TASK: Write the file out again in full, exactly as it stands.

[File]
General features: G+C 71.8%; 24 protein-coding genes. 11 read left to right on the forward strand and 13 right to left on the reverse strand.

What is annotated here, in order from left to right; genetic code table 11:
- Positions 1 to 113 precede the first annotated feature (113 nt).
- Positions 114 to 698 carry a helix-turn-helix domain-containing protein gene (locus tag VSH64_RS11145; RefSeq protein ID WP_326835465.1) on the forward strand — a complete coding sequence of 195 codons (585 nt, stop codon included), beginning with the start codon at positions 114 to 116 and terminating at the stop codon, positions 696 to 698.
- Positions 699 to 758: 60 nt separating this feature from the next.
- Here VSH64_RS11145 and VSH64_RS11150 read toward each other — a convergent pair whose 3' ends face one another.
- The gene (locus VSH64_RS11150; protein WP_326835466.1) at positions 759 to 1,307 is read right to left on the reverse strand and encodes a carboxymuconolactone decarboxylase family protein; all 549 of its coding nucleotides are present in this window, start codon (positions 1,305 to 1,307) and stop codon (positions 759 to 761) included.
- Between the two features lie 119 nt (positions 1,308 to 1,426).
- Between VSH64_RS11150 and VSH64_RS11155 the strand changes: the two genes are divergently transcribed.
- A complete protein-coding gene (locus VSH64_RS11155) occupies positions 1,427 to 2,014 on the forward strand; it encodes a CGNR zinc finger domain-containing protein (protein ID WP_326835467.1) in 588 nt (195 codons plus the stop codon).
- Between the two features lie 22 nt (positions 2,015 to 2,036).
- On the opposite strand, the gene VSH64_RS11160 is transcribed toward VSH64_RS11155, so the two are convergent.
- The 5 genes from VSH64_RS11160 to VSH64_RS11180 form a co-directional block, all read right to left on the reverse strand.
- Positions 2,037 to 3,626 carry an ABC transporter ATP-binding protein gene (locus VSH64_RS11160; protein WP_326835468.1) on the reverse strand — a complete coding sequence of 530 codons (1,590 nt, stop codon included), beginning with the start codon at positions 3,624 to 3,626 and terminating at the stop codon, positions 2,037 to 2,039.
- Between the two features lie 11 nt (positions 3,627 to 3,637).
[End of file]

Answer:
General features: G+C 71.8%; 24 protein-coding genes. 11 read left to right on the forward strand and 13 right to left on the reverse strand.

What is annotated here, in order from left to right; genetic code table 11:
- Positions 1 to 113 precede the first annotated feature (113 nt).
- Positions 114 to 698 carry a helix-turn-helix domain-containing protein gene (locus tag VSH64_RS11145; RefSeq protein ID WP_326835465.1) on the forward strand — a complete coding sequence of 195 codons (585 nt, stop codon included), beginning with the start codon at positions 114 to 116 and terminating at the stop codon, positions 696 to 698.
- Positions 699 to 758: 60 nt separating this feature from the next.
- Here VSH64_RS11145 and VSH64_RS11150 read toward each other — a convergent pair whose 3' ends face one another.
- The gene (locus VSH64_RS11150; protein WP_326835466.1) at positions 759 to 1,307 is read right to left on the reverse strand and encodes a carboxymuconolactone decarboxylase family protein; all 549 of its coding nucleotides are present in this window, start codon (positions 1,305 to 1,307) and stop codon (positions 759 to 761) included.
- Between the two features lie 119 nt (positions 1,308 to 1,426).
- Between VSH64_RS11150 and VSH64_RS11155 the strand changes: the two genes are divergently transcribed.
- A complete protein-coding gene (locus VSH64_RS11155) occupies positions 1,427 to 2,014 on the forward strand; it encodes a CGNR zinc finger domain-containing protein (protein ID WP_326835467.1) in 588 nt (195 codons plus the stop codon).
- Between the two features lie 22 nt (positions 2,015 to 2,036).
- On the opposite strand, the gene VSH64_RS11160 is transcribed toward VSH64_RS11155, so the two are convergent.
- The 5 genes from VSH64_RS11160 to VSH64_RS11180 form a co-directional block, all read right to left on the reverse strand.
- Positions 2,037 to 3,626 carry an ABC transporter ATP-binding protein gene (locus VSH64_RS11160; protein WP_326835468.1) on the reverse strand — a complete coding sequence of 530 codons (1,590 nt, stop codon included), beginning with the start codon at positions 3,624 to 3,626 and terminating at the stop codon, positions 2,037 to 2,039.
- Between the two features lie 11 nt (positions 3,627 to 3,637).